Meanwhile, the PT circulated a “message from prison” from Lula to Ford workers, telling them to “put pressure on the government to ban Ford imports”—that is, responding to the downsizing of the company by pitting Brazilian workers against their international class brothers facing the same threats. Two days later, the union chose to meet Vice President General Mourão, instead of Bolsonaro, to discuss mounting such “pressure,” telling the press at the end of the meeting that he was “sensitive and committed to taking the issue to Bolsonaro.”
Meeting workers after his return from Detroit, appearing side-by-side with the PT’s president, Gleisi Hoffmann, the ABC Metalworkers Union president, Wagner Santana, pledged that he would insist, at Hoffmann’s suggestion, that Bolsonaro take the issue to Trump—mimicking the pledge made by the US unions and the Democratic party that they would “work with Trump to generate jobs.”
A last word must be said about the reactionary upper-middle class pseudo-left organizations surrounding the PT and feigning horror at Brazil’s far-right government. All of them blame the working class for the rise of Bolsonaro, portraying workers who rejected the PT as greedy and bigoted evangelical zealots.
This took a particularly virulent form in relation to the Ford closure, with the promotion among these layers of the story that Workers Party presidential candidate Fernando Haddad was booed by workers when he campaigned at the plant. The story went viral on social media, with supposedly “left” middle-class layers sharing comments that workers at Ford “deserved” being thrown onto the unemployment lines because of their “stupidity” in voting for Bolsonaro and being hostile to the right-wing, neoliberal Haddad.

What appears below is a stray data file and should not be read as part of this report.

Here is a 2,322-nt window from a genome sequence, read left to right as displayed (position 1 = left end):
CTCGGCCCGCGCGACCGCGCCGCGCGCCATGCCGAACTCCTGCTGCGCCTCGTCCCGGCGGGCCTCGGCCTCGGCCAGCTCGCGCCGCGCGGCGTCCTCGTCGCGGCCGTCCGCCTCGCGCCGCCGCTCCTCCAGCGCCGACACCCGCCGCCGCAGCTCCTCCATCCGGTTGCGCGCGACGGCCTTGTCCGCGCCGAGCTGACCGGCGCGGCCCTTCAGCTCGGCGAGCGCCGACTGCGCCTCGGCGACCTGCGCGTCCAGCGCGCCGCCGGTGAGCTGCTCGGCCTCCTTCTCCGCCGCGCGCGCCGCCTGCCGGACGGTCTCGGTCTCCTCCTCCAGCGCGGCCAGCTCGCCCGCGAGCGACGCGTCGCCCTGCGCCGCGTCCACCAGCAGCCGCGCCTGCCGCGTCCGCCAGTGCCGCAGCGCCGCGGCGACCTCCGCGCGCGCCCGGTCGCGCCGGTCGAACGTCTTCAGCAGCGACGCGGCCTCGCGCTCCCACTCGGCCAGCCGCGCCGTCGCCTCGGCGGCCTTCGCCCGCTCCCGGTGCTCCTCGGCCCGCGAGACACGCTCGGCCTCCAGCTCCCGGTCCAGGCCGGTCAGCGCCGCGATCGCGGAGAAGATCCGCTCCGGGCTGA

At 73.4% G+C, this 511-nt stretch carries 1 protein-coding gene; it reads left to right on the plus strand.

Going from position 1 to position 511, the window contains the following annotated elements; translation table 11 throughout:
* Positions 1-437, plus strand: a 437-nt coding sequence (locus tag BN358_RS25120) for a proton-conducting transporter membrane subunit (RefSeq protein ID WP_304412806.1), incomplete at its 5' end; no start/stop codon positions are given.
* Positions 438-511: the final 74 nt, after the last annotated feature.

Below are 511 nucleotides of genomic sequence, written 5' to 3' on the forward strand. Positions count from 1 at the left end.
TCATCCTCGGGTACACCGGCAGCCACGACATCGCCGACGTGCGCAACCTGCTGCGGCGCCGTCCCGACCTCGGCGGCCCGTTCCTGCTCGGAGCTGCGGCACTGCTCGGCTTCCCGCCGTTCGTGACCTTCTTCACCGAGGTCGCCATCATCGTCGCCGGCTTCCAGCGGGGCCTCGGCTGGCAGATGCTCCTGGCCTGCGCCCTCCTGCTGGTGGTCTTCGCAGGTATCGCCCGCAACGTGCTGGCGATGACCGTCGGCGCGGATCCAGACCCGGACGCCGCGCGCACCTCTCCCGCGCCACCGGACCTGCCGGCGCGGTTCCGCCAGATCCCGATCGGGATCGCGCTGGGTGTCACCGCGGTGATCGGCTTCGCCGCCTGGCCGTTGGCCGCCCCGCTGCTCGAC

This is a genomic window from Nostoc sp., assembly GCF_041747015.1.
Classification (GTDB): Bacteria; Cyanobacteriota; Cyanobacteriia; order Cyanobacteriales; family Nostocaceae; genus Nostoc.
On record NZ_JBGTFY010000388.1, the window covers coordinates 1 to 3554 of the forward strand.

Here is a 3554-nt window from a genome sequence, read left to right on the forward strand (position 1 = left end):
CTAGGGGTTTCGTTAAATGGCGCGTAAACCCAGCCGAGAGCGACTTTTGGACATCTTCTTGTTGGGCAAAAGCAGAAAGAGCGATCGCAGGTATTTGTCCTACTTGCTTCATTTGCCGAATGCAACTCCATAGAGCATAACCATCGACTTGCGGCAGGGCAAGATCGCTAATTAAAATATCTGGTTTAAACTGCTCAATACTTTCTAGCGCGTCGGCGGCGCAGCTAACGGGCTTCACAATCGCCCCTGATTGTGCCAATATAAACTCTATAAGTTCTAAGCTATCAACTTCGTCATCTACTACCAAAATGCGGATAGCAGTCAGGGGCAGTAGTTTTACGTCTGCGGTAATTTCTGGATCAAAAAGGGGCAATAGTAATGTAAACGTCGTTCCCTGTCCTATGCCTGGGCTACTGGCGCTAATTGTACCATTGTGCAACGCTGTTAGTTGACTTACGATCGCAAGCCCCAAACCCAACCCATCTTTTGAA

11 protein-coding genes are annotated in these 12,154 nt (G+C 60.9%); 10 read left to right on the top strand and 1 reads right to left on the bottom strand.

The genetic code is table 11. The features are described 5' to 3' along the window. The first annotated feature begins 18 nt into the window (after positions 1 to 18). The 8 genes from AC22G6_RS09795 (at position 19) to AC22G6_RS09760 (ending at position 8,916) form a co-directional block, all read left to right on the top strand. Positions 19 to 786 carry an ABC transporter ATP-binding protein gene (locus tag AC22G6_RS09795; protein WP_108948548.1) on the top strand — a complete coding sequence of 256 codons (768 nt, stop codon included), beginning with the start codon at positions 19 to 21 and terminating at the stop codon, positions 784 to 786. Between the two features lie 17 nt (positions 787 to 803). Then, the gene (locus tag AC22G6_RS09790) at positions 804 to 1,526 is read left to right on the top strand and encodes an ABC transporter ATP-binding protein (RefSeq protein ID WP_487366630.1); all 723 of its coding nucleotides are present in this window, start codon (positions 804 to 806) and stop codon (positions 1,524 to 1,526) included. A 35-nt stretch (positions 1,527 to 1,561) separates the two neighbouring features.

Haddad has denied that he was booed by the Ford workers while campaigning in 2018, and the Piauí magazine also investigated the story and found it untrue.
Nonetheless, such comments flooded pro-PT Facebook pages and Twitter accounts such as those of “Mídia Ninja,” “Jornalistas Livres” and former presidential candidate for the pseudo-left Socialism and Liberty Party (PSOL), Guilherme Boulos.
Exposing how embedded this conception is within the PT’s closest defenders, one of the propagators of the false claim about the Ford workers was the former priest Leonardo Boff, known internationally as one of the “left” proponents of liberation theology and one of the most read pro-PT authors in Brazil. He is also described as Lula’s “religious counselor” in prison.
Boff re-tweeted the false claim that the workers “did not allow Haddad to speak at Ford during the campaign” and that they chanted “mito, mito” (“the legend,” the term used to describe Bolsonaro by his supporters). The fact that this never happened did not stop Boff from continuing: “Now Ford has announced that it is going to shut down. More than 20,000 workers will be affected. If they point their hands like guns (Bolsonaro’s vile campaign gesture) shouting ‘legend’ will the jobs come back?”
Nothing could more clearly expose the profound class hostility of the upper-middle class base of the PT toward the Brazilian working class. The struggle in defense of jobs and living standards and against the threat of dictatorship can be waged only through a complete break with this reactionary bourgeois party and all of its pseudo-left satellites.